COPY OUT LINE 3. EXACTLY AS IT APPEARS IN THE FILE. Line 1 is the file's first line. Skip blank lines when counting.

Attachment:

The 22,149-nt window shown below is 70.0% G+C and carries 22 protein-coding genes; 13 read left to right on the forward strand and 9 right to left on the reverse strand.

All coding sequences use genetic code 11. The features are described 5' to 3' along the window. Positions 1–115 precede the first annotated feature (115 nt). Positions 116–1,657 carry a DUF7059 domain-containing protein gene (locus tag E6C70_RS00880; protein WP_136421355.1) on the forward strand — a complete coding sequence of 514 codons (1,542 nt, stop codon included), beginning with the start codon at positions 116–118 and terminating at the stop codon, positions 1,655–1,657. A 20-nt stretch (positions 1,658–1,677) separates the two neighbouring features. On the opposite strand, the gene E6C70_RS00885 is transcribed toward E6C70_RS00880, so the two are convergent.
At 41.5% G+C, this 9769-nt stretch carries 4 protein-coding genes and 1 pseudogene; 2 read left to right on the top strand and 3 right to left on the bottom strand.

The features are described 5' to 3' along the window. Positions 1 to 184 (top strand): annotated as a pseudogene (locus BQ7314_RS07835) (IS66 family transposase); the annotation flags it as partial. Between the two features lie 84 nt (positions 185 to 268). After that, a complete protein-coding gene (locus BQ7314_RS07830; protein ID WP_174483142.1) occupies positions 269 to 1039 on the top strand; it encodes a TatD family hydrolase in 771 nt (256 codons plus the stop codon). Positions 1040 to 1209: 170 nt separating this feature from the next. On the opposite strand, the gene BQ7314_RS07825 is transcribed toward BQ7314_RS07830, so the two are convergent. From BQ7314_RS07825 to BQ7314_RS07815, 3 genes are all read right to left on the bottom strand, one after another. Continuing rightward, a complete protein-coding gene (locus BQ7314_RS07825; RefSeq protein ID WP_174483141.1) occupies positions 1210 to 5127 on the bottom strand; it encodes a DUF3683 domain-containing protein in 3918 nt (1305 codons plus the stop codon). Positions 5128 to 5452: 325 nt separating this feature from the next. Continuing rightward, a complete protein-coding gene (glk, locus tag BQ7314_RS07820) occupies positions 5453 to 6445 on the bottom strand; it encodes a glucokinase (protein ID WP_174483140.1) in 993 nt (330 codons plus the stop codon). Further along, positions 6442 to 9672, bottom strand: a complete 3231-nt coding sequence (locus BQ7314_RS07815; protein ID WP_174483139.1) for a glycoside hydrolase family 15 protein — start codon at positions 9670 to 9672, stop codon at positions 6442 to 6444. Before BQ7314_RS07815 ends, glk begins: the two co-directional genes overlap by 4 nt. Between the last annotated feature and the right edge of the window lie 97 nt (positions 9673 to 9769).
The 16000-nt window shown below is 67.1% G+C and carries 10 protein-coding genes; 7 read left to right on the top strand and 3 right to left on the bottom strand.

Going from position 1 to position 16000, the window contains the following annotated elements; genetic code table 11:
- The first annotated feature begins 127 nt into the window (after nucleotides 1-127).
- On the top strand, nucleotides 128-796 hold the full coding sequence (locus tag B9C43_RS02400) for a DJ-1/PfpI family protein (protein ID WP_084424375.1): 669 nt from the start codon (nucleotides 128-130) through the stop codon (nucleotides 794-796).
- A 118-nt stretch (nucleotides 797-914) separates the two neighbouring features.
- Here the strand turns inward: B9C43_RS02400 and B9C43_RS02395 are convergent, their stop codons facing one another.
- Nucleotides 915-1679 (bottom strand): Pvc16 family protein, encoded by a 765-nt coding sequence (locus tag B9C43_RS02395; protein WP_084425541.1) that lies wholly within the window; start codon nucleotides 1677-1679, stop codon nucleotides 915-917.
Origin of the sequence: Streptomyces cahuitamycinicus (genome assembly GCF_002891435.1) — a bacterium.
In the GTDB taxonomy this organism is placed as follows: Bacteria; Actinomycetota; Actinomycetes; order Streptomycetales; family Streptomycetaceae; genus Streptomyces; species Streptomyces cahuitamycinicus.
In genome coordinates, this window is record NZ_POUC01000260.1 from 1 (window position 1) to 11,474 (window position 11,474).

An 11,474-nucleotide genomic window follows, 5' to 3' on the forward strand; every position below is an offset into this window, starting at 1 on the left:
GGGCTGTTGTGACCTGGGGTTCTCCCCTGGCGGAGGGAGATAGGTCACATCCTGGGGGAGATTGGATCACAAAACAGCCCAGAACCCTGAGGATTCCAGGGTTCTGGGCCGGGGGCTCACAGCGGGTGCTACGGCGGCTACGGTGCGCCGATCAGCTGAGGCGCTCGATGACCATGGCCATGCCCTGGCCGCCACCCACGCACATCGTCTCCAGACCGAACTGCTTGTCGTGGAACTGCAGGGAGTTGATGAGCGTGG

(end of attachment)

At 41.5% G+C, this 9769-nt stretch carries 4 protein-coding genes and 1 pseudogene; 2 read left to right on the top strand and 3 right to left on the bottom strand.